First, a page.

This chapter draft was found at the Newberry Library. It was written by an IWP worker who was only ever listed as “E. Diehl.” It was condensed and significantly rewritten from a much longer seventy-nine-page essay titled “Churches” by George Coleman Moore, also located at Newberry. ...
There are two drafts of this chapter, one at the Harsh Research Collection and the most recent at the Newberry Library. The more recent version that appears here was written by Arna Bontemps. Corrections made in Jack Conroy’s handwriting have been incorporated by the editor. ...
There are several drafts of this chapter. The most recent that appears here was written by Jack Conroy and found at Newberry Library. There is a twenty-page essay and a four-page chapter fragment in the IWP papers with corrections made in Conroy’s handwriting. There is also an earlier version labeled “Business 2nd draft” ...
There are two drafts of this chapter written by Jack Conroy. An earlier draft with footnotes is located in Conroy’s papers at the Newberry Library. The version used here is a draft found at Syracuse University in which Conroy has integrated the footnotes, eliminated sections, and included additional material. ...
The chapter that appears below was written by Jack Conroy and found in his papers at the Newberry Library. Corrections in Conroy’s handwriting have been incorporated by the editor. An earlier draft is located in the IWP papers. ...
14. The Migrants Keep Coming
This chapter was written by Jack Conroy, who first planned to conduct a study of the black migration when he joined the Illinois Writers’ Project. The most recent version that appears here was found at Syracuse University. There is an earlier draft in the IWP papers titled “The Great Migration,” with the name of E. Diehl on the front page. ...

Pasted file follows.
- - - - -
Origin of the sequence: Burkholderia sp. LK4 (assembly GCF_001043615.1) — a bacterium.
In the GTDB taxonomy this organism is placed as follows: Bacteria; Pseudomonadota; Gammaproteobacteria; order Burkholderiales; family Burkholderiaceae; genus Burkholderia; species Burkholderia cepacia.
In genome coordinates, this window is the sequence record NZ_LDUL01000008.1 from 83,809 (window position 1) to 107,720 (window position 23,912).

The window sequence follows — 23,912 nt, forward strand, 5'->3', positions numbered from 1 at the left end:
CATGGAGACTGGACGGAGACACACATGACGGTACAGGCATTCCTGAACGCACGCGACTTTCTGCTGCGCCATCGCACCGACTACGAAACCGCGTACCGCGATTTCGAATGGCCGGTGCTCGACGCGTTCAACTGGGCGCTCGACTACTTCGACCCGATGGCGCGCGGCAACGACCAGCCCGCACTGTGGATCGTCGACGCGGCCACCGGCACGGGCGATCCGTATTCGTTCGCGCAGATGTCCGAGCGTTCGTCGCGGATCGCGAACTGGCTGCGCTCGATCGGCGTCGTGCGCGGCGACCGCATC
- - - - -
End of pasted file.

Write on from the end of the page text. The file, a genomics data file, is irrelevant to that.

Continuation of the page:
15. The Exodus Train
The most recent draft of this chapter was written by Joseph Bougere and dated May 22, 1942. It was found at the Newberry Library with minor comments in the handwriting of Jack Conroy that have been incorporated by the editor. A copy of the same draft was also found in the IWP papers without Conroy’s corrections. ...
16. Slave Market
This chapter was reconstructed from two drafts at the Newberry Library. The first draft is a twenty-two-page essay written by E. Diehl, as determined from a footnote with the initials “E. D.” Jack Conroy rewrote the chapter, eliminating the footnotes and shortening it to nine pages, although the first page is missing. ...
There is a nineteen-page version of this chapter in the IWP papers with Mathilde Bunton’s name on it, but it is choppily written and has several errors. It includes a note in Arna Bontemps’s handwriting, “Reduce to about 6 pages.” A later four-page chapter draft was found in both the IWP papers and in Bontemps’s papers, although it appears unfinished. ...
There are two early drafts of this chapter in the IWP papers, the earlier of the two with Mathilde Bunton’s name on it. The version used here is a third draft that was re-written by Arna Bontemps, copies of which are located at both Newberry Library and Syracuse University. ...
There are three drafts of this chapter in the IWP papers, one thirty-two pages long, another forty-nine pages, and a twenty-page version that appears here. All drafts were written by Joseph Bougere, with significant comments by Arna Bontemps which included grammatical changes as well as suggestions for cutting sections. ...
20. Social Life and Social Uplift